This concentric die reduction machine can accommodate a wide range of host pipe inside diameters, the modular nesting of units enabling changes to be made very quickly on site, and the maximum differential in axial speed between roller and liner is low. Also, because the reduction is truly concentric, the liner pipe will remain truly round throughout.

This machine requires tension to be applied to the reduced diameter pipe to maintain the reduced diameter. Therefore a winch with the required pulling force capacity is located at the exit end of the works.

This view of a TiteLiner machine shows the hydraulic roller motors.

Image courtesy: AEGION CORPORATION

Image courtesy: AEGION CORPORATION

PULLING & TENSION EQUIPMENT

At the exit excavation the equipment is a winch located either in the excavation or at the surface. The capacity of this winch must be calculated in advance. Maximum load on the winch will be a little above the predicted initial running load until the die is fully lubricated and the required insertion speed is attained. After that it will be:

Running load = die load + string roller friction load + drag friction in the host pipe

It is particularly important that the winch is fail safe, in that the pulling load can never be released inadvertently or due to a failure of the drive system, and that if this does fail, the pulling system will be locked thus maintaining the pulling load. Continuous monitoring and recording of the pulling load applied to the PE100 pipe is essential, and the winch should be equipped with a load limiting device that can be set to the maximum permitted load recommended by the pipe manufacturer.


Images courtesy: BAGELA BAUMASCHINEN GmbH &Co KG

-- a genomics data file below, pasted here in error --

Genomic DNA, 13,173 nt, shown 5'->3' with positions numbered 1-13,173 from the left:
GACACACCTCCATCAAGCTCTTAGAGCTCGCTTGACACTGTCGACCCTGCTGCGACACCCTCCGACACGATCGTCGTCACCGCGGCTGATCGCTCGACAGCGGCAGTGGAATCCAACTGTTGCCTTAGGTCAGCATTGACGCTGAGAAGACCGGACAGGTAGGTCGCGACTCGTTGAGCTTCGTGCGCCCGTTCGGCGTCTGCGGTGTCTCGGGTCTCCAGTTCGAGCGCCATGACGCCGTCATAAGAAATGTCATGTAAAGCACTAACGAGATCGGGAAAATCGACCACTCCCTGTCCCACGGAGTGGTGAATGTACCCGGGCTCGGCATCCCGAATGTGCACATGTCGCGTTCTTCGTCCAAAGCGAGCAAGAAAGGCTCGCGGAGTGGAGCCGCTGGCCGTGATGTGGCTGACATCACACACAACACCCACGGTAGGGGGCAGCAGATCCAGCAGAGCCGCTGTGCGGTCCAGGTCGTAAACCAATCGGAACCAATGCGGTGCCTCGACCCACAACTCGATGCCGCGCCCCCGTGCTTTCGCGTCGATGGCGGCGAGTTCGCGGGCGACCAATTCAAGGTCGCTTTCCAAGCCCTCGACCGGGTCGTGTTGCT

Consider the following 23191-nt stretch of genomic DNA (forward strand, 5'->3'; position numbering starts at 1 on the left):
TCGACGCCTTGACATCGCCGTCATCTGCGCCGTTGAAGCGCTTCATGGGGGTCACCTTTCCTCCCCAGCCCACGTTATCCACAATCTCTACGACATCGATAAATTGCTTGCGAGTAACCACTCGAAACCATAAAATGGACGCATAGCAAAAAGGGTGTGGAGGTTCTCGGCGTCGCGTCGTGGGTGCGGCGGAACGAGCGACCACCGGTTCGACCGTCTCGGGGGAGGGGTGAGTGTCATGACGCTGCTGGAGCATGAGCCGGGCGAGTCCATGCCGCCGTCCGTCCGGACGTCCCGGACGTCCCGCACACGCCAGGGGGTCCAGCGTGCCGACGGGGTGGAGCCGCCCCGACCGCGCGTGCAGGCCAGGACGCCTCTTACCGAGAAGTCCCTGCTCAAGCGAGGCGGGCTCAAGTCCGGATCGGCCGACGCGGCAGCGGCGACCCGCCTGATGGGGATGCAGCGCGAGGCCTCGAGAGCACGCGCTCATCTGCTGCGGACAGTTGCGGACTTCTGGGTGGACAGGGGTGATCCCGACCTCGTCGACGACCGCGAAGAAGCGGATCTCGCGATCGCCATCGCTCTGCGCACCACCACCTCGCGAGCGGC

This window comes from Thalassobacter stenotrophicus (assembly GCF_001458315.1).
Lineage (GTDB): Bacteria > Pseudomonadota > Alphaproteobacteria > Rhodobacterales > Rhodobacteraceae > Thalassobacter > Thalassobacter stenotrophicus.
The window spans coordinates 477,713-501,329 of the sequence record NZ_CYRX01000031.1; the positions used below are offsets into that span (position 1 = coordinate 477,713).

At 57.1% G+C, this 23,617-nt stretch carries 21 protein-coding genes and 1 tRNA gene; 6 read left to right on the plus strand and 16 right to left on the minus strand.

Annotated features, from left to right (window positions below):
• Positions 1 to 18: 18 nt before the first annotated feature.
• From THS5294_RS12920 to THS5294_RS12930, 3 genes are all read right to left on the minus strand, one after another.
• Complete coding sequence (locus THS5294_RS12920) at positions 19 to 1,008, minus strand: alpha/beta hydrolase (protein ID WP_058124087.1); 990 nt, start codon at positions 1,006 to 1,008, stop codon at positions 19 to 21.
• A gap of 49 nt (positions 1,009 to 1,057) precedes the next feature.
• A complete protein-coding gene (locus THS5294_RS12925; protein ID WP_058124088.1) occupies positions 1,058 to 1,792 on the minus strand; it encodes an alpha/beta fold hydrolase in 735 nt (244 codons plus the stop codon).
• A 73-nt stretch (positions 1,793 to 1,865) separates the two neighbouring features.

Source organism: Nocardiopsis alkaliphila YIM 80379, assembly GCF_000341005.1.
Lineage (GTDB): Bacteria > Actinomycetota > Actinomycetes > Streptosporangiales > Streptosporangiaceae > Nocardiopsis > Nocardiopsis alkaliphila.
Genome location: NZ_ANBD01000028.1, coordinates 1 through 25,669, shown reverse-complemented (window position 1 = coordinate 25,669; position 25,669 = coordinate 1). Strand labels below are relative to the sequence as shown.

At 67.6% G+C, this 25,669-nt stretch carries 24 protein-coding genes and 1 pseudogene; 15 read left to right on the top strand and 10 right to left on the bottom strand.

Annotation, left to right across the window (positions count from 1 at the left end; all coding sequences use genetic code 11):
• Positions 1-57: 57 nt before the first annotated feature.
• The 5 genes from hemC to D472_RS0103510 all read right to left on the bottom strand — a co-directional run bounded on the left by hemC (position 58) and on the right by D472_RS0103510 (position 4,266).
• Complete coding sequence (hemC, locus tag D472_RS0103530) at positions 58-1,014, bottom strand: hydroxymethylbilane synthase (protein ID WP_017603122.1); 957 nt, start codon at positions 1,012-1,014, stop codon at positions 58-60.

Image courtesy: TRACTO-TECHNIK GmbH & Co KG


Image courtesy: HAMMERHEAD TRENCHLESS EQUIPMENT

Rod pullers are much more compact than winches, and can be located within excavations much more easily. However rod removal during insertion needs careful attention, and should be done mechanically and remotely rather than manually to make a safe system of working. Both entry and exit excavations must be ‘no man entry’ when there is tension applied. Because of their stop start operation (unless they are of the double acting design) they are generally much slower than a winch.

PRACTICALITIES

Soil Types and their effects

This is a rehabilitation/replacement technique and is not dependent on the soil type. The impact of soil type and groundwater level will be on excavations for entry and exit of the PE100 liner pipe.

Diameter, Pressure and Length Range

Diameter: 50-1200mm
Length: Up to 500m
Pressure: depends on SDR or interactive design status

EXCAVATIONS

See Excavations, pit sizes, Space and Access

DESIGN, SPECIFICATION & PLANNING

Planning

It is necessary to make decisions regarding liner pipe initial diameter and running diameter. This in turn requires an accurate determination of the internal diameter of the host pipe, so that a sensible combination of master and slave dies can be selected for Swagelining, or roller die units for Titeliner... . As the technique involves the preparation, handling and insertion of often long lengths of liner pipe, site conditions generally apply considerable constraints, and it is necessary both to be fully aware of all such constraints, and to fully understand their impact upon the technique when developing an operational plan for the works.

It is vital to know the internal diameter of the host main very accurately, and to ensure that before insertion the inside of the host main is thoroughly cleaned and free from any debris or geometric intrusions, such as ferrules, plugs or even casting faults. It is recommended that a recorded internal inspection is made using CCTV ; this is mandatory in certain countries, for example UK and USA. The internal diameter must be known to enable the diameter of the liner pipe to be chosen, so that diameter may need to be determined well in advance in order to have a non-standard pipe size manufactured if necessary. It is possible to compensate for some measurement inaccuracies by adjusting the percentage drawdown, and for this eventuality the die can be made up of a master die sized to assume the host is larger than stated, and a pair of slave dies, ideally 2% and 1% smaller, so that an actual host internal diameter of between plus 1% and minus 2% of what has been determined can be accommodated satisfactorily.